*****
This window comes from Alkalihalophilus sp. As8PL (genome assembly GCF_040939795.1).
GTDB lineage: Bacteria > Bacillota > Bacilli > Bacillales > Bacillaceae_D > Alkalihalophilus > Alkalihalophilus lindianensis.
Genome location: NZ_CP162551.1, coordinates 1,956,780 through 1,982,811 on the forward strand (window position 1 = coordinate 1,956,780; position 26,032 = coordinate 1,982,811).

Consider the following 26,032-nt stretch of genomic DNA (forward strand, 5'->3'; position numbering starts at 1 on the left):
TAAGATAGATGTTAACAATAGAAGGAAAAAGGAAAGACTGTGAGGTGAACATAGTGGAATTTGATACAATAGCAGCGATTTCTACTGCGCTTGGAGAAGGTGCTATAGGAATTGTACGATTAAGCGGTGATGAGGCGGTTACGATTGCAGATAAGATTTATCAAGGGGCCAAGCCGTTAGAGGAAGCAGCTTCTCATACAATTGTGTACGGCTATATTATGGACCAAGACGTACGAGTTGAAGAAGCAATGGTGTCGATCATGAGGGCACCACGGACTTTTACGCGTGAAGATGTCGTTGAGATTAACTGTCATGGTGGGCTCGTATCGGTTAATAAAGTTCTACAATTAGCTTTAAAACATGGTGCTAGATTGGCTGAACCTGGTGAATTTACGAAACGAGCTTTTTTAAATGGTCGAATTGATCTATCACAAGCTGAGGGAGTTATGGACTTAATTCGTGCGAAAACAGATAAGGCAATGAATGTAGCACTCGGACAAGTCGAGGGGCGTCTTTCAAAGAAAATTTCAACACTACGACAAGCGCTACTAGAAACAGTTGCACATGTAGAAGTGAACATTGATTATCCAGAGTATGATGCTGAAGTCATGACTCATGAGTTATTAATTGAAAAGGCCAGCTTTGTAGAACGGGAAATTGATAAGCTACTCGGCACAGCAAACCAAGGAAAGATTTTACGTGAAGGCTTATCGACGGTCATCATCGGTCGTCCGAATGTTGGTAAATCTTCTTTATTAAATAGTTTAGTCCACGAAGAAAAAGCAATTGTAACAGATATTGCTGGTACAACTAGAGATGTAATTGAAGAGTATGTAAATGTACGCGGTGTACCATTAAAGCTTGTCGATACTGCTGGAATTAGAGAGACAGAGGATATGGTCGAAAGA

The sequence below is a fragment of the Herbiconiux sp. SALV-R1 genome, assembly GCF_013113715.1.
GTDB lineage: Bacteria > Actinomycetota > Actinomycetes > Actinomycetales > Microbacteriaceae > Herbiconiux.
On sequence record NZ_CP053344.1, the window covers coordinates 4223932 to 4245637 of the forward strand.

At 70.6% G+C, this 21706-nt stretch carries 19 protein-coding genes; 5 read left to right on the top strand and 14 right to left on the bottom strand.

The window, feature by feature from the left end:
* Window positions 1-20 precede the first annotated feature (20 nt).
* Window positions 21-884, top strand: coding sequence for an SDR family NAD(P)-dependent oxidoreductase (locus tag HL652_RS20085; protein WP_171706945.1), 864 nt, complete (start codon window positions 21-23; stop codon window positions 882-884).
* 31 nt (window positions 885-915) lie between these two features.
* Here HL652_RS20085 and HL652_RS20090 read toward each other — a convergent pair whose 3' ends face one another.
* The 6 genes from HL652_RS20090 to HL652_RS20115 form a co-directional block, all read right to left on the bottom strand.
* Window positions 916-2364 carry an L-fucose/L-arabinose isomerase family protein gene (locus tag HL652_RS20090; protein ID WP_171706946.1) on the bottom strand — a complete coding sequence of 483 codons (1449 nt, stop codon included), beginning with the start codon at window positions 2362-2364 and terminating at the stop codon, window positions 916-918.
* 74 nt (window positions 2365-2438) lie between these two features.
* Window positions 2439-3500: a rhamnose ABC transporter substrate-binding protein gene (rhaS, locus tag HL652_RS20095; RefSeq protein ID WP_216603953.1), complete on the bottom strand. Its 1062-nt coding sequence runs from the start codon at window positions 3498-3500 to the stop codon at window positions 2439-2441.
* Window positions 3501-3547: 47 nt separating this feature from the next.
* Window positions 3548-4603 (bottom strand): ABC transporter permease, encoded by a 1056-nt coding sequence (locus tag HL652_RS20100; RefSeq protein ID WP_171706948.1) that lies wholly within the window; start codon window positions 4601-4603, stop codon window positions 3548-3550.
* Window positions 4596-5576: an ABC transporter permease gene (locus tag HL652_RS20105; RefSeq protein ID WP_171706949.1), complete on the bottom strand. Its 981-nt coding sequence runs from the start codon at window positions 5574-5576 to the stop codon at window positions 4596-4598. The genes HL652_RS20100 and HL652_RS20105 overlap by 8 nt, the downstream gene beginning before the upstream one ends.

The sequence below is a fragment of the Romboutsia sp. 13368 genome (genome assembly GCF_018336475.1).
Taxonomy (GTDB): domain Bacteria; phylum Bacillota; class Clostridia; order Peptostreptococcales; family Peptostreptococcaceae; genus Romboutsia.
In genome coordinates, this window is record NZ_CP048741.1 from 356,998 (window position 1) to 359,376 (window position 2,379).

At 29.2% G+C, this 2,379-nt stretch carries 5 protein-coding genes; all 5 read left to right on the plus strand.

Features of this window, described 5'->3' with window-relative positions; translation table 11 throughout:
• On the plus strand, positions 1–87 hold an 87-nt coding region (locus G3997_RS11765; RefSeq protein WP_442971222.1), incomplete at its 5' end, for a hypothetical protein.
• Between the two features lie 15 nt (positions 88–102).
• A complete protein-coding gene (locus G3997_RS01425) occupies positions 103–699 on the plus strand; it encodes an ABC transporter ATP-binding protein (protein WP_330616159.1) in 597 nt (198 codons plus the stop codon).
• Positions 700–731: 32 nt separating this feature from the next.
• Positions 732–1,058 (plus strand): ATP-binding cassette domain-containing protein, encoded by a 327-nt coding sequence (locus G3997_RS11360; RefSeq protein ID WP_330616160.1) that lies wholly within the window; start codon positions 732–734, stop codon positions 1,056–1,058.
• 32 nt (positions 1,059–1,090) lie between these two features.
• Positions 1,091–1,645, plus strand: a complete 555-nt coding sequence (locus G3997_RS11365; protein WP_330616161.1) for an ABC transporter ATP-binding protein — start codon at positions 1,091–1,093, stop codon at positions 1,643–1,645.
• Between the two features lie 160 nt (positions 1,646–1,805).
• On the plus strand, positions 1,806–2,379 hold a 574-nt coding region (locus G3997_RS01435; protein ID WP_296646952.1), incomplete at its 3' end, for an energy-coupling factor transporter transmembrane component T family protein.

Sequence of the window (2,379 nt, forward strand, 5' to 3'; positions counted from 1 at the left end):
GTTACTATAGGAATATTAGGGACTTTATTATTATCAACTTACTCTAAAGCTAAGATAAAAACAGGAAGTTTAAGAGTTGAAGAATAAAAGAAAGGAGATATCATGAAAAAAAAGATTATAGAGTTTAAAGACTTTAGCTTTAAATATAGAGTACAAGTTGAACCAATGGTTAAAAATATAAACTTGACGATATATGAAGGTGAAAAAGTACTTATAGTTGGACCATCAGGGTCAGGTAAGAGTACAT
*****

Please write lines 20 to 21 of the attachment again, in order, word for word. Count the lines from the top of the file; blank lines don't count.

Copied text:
* Window positions 3548-4603 (bottom strand): ABC transporter permease, encoded by a 1056-nt coding sequence (locus tag HL652_RS20100; RefSeq protein ID WP_171706948.1) that lies wholly within the window; start codon window positions 4601-4603, stop codon window positions 3548-3550.
* Window positions 4596-5576: an ABC transporter permease gene (locus tag HL652_RS20105; RefSeq protein ID WP_171706949.1), complete on the bottom strand. Its 981-nt coding sequence runs from the start codon at window positions 5574-5576 to the stop codon at window positions 4596-4598. The genes HL652_RS20100 and HL652_RS20105 overlap by 8 nt, the downstream gene beginning before the upstream one ends.